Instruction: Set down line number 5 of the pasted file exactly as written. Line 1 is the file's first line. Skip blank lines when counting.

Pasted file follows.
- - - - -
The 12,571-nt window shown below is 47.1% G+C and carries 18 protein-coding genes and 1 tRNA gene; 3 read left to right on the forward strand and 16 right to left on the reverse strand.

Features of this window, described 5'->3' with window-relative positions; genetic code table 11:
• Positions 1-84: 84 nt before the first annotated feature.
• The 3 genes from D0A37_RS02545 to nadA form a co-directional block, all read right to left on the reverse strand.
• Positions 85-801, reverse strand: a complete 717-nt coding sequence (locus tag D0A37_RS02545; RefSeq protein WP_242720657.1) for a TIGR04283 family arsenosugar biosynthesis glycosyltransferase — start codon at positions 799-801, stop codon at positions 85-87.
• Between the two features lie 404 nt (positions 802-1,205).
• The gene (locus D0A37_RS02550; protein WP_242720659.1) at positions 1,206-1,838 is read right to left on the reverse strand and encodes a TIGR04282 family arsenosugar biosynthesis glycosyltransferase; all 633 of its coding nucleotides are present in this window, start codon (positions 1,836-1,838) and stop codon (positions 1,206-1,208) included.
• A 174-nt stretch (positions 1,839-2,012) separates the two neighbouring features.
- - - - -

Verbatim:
• Positions 85-801, reverse strand: a complete 717-nt coding sequence (locus tag D0A37_RS02545; RefSeq protein WP_242720657.1) for a TIGR04283 family arsenosugar biosynthesis glycosyltransferase — start codon at positions 799-801, stop codon at positions 85-87.